[ RadSafe ] Fwd: ruling out uranium vapor with x-rays

Ben Fore BenjB4 at gmail.com
Mon Apr 28 05:52:25 CDT 2008

[Replies to Gary I. and Roger H. are included below.]


Thank you for your good advice.  I regret that I must
continue to another pseudonym as the Radsafe list
manager seems not to share the opinion that this is
an important discussion.

> those tanks are shot with DU in a very earnest
> effort to destroy the tank and kill the troops in it.

Attacking the children of combatants is illegal, and
is a serious war crime.  Tungsten is preferable, even
if it does have more shrapnel cancers (one of many
ways people die in wars.) The U.S. Navy switched to
tungsten around 1993 under John Taschner's direction.
Their Toxicology Detachment publhjicly recognized the
genotoxic and teratogenic nature of DU as early as

At least one of the U.S. Army contract
researchers on this list who failed to recognize the
genotoxicity or teratology of uranium in their safety
studies have joined the call to study its teratology:


Others working for the U.S. Army, such as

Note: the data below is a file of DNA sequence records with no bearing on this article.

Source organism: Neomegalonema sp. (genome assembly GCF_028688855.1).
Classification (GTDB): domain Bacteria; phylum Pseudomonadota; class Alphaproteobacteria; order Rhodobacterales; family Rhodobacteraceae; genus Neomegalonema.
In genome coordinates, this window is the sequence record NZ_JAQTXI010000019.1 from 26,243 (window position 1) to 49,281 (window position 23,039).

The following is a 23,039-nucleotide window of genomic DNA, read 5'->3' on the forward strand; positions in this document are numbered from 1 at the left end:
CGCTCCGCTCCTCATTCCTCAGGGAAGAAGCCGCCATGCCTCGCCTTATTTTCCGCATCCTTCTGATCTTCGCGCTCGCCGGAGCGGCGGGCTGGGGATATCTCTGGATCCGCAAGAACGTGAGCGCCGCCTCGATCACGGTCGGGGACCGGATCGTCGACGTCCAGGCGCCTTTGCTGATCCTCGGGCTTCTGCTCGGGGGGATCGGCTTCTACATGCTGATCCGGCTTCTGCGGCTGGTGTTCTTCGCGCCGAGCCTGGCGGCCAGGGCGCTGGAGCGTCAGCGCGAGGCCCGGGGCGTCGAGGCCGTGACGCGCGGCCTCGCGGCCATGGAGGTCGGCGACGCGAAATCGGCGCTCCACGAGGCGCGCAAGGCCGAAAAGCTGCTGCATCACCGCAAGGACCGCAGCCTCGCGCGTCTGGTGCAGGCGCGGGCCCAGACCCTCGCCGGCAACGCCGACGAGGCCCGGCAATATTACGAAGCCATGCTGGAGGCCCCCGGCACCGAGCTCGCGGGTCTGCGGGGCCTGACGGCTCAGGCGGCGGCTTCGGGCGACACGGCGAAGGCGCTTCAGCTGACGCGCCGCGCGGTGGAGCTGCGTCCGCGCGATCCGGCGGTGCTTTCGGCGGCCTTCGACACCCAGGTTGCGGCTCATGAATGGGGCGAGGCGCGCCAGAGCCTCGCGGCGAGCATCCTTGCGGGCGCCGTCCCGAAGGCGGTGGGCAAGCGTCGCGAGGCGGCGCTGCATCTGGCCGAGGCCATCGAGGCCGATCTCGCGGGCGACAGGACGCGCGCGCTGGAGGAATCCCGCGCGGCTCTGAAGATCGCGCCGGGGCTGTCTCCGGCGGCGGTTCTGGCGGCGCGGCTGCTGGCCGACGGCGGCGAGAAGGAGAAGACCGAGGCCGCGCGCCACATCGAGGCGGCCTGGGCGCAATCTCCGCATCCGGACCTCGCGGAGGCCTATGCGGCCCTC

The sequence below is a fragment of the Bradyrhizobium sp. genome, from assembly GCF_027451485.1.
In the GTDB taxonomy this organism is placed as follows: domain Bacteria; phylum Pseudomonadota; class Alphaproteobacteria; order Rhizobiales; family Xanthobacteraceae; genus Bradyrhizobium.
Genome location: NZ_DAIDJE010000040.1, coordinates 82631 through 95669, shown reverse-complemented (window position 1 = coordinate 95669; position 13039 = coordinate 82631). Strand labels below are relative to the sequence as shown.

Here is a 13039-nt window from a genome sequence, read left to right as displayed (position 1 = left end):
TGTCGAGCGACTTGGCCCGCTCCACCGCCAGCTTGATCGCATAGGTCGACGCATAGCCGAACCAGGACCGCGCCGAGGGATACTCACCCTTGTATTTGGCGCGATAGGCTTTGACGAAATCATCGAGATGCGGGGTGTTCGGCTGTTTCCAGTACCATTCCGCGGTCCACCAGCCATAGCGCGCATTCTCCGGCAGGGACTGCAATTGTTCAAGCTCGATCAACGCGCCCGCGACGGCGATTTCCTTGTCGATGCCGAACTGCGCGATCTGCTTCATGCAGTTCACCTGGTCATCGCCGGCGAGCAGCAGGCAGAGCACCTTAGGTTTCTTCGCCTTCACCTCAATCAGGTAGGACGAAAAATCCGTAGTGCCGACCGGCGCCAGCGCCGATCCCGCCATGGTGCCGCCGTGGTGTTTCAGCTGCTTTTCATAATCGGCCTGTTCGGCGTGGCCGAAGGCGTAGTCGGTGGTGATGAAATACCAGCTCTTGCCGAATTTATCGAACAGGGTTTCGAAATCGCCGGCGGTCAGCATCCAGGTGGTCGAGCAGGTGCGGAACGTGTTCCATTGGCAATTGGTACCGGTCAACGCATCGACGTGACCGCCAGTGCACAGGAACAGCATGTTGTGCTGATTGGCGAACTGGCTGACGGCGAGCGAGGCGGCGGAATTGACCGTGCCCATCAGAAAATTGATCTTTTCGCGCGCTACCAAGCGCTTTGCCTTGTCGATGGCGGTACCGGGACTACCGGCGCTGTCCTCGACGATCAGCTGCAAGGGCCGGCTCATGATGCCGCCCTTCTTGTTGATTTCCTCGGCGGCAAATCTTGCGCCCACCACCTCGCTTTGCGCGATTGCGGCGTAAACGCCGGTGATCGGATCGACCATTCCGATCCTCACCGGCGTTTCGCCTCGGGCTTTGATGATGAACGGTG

Col. Bob Cherry -- and who also failed to recognize
the teratology of uranium even though it was
well-established in 1953, have not joined the call
to correct that mistake.

Will anyone else join the call to study the teratology
of uranium smoke?

Do radiation protection professionals have any
responsibility to ask for it to be learned?

> That is usually how war goes - you shoot at and
> kill the enemy until somebody surrenders.

Sadly, there are also the innocent bystanders.  Why
are we using something that harms N generations
of victims when nobody has any idea what N is?

> The real tragedy is war itself.  Work on that....

What makes people hate war more than seeing how
badly the war-mongers' safety provisions have been?

Roger Helbig wrote:

> James Salsman, Mountain View, California, aka
> Dave Blaine has already wasted perhaps a
> hundred thousand or more of your tax payer
> dollars in his complaints to the Nuclear Regulatory
> Commission

It's money well spent. I would debate that in public
with Col. Helbig, who has probably done more to
see that the teratology of uranium smoke has not
been funded than anyone else. Helbig has refused
a public debate in the past, because he knows that
his position is utterly contradicted by current
medical and military research.  The challenge
stands, however.

James Salsman, as Ben Fore (not running out of pseudonyms)

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